Credit: Dublin Enquirer
Cameron Neilson works in hotel management and recently became homeless when his relationship broke up.
He has a salary but says he simply couldn’t find a home to rent. So the Dublin Region Homeless Executive (DRHE) placed him in a night-time-only hostel, the Phoenix Lodge near Heuston Station, he says.
“We have nice staff, I can’t fault the hostel, it is incredibly clean,” says Neilson, by phone on Monday. “But you are still in a room with no doors and not a metre between the beds.”
The hostel is closed from 8:30am to 8pm every day, he says. In shared accommodation at night and on the streets all day, it is impossible to follow the social-distancing guidelines, he says.
Many day centres that are a lifeline for homeless people in Dublin are now offering reduced services and libraries are closed. So each day Neilson shelters in cafes to get in from the cold and charge his phone, but now he is terrified those will soon close too.
“At some point, everything is going to close,” he says. “We’ve just been totally forgotten about.”
Advocates for the homeless say that additional facilities are required for homeless people as a matter of urgency, so they can practise social-distancing, especially as many of them have underlying health problems. And so they have places to stay warm and safe, as day centres, cafes, and other places close due to the coronavirus.
Ray Halpin, who has experience as a union shop steward, is also homeless. He plans to organise a protest to highlight the fact that homeless people can’t practise social distancing and are at increased risk from Covid-19 as a result.
The DRHE didn’t respond in time for publication to queries about plans for homeless services during the coronavirus crisis.
Queries included whether they will separate people who are now staying in shared rooms, increase access to 24-hour beds, or scrap their freephone system, which sends homeless people to different hostels each night.
Ray Halpin is staying in the same night-time-only hostel as Neilson, he says. “We have been left stranded,” he says. “We are out on the street all day.”
He wants to practise social-distancing but can’t, he says. “We are exposed and we are probably carriers. We want to do the right thing by the community.”
Halpin says he organised a sit-down protest in the Phoenix Lodge on Tuesday morning to try to push for 24-hour access, he says. However, he abandoned it because he feared that other more vulnerable homeless people would lose their beds. He is considering a protest in the DRHE’s offices at Parkgate Hall on Conyngham Road instead, he says.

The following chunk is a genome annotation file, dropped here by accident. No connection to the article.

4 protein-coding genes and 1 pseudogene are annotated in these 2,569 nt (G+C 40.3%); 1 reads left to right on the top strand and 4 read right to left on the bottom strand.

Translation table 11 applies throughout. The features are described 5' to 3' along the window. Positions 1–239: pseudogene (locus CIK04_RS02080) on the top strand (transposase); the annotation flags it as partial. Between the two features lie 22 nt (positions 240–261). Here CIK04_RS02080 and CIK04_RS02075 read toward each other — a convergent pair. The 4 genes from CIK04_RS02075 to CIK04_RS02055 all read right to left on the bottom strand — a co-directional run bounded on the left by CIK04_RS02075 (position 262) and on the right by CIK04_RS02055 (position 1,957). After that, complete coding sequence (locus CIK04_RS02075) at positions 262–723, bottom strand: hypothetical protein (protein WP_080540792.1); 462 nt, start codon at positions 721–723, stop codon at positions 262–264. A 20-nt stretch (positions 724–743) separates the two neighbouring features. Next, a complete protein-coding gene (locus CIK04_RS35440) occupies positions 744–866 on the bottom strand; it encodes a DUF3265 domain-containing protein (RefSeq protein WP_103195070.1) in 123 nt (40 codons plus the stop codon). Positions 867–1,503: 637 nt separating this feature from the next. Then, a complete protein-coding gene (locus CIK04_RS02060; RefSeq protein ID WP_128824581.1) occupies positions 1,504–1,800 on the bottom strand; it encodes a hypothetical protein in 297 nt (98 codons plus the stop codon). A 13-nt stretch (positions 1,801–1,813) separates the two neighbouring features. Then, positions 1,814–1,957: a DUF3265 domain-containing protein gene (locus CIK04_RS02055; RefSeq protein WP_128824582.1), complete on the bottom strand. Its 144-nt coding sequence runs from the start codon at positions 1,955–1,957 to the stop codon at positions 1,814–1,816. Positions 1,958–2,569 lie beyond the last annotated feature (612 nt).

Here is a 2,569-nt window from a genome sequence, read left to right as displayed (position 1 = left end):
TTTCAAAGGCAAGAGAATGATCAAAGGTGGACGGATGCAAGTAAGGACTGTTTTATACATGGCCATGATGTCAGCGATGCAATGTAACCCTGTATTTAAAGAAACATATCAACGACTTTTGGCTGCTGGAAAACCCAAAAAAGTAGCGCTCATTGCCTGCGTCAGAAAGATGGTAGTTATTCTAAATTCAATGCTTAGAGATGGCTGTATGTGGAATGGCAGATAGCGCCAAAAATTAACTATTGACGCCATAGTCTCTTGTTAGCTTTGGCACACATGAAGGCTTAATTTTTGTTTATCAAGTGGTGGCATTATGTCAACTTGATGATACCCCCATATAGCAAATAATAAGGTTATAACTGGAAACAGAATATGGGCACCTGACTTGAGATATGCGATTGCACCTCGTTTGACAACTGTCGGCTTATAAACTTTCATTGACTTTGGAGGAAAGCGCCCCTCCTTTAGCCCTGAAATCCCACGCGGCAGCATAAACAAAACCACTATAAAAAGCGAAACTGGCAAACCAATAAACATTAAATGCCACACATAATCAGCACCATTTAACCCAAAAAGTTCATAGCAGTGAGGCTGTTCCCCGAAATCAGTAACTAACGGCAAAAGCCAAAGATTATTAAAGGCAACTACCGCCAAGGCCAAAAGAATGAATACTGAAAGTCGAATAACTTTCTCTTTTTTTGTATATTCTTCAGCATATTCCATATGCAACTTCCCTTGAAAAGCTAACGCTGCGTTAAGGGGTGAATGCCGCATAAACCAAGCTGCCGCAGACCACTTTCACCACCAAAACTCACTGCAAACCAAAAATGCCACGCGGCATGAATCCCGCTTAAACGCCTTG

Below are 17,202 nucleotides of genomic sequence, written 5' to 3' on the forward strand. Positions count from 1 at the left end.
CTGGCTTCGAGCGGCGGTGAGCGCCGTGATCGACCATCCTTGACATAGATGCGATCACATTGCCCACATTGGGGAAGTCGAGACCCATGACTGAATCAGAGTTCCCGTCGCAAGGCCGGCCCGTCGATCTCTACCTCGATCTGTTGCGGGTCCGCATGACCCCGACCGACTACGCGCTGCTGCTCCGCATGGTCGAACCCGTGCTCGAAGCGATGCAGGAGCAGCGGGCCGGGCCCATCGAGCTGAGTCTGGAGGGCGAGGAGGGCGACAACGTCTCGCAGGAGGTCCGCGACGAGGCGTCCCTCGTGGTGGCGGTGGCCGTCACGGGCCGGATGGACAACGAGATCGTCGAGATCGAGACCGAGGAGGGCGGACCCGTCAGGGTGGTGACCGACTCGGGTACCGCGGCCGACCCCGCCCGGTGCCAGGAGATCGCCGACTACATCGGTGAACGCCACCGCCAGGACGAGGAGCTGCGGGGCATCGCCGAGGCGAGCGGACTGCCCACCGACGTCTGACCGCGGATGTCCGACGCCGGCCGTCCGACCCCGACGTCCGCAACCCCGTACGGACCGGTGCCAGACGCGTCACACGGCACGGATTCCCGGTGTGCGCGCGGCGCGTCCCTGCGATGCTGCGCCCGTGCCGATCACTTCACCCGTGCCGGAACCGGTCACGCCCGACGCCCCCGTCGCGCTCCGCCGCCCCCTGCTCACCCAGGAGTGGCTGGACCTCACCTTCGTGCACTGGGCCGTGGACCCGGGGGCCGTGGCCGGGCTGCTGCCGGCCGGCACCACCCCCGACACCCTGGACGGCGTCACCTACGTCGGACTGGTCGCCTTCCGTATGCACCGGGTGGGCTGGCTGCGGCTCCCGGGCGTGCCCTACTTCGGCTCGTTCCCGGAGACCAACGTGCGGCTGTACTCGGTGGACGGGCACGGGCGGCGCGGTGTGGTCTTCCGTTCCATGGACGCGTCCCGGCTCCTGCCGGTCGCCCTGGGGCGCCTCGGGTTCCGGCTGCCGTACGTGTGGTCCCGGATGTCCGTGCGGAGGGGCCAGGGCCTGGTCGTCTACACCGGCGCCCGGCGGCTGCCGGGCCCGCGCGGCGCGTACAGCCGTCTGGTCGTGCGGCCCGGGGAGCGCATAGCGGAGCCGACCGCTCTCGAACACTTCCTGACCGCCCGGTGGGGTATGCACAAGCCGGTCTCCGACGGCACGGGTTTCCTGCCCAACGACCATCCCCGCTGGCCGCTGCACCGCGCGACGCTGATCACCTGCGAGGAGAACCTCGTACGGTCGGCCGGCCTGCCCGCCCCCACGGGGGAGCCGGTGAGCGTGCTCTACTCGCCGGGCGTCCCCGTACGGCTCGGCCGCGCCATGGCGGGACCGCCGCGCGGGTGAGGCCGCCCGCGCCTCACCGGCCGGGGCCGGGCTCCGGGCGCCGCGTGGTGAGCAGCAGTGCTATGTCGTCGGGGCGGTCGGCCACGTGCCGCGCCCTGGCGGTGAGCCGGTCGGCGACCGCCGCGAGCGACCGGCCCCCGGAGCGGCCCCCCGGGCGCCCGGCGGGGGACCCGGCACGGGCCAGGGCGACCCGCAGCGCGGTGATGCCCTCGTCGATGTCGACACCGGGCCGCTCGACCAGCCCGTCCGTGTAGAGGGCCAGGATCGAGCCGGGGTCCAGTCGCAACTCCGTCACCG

Neilson says that he too wants to speak out on behalf of other homeless people who are more vulnerable than him. He watched the news last night and says that no one mentioned the issues faced by homeless people during the crisis, he says.
“I’ve had my eyes opened,” he says, “I’m fortunate, I’ve got a voice, but so many other homeless people have no voice.”
He said he was wandering the streets of Temple Bar, which was busy with tourists. Pubs were closed but cafes and restaurants were open, at least for the moment, he said.
“I’m just walking the streets,” Neilson says. “It is all well and good the government saying to self-isolate, but you can’t do that if you have nowhere to live.”
Homeless people’s health is often not as good as that of the general population, says anti-homelessness campaigner Fr Peter McVerry.
The current crisis “shows up the whole inadequacy of homeless services and health services”, McVerry says.
Likewise, it highlights the severe overcrowding in homes, and how, for many people, self-isolation and social-distancing are simply not possible. “A light has been shone on all of that,” he says.
In September 2019, a DRHE spokesperson said there were 228 individual homeless people staying in night-time-only accommodation each night.
Of those, 168 were in rolling beds, so booked in for a week at a time, and 60 were designated through the freephone each night, on a one-night-only basis.
Some sleep on exercise mats on the floor of Merchant’s Quay Ireland’s Night Cafe. These mats have been separated a bit more from each other, to meet social-distancing requirements, a Merchant’s Quay spokesperson said.
At a meeting of Dublin City Council’s housing committee last Wednesday, Eileen Gleeson, the DRHE director, said that January 2020 brought the highest number of single homeless people ever recorded.
It is unclear whether this resulted in an increase in the numbers in night-time-only accommodation.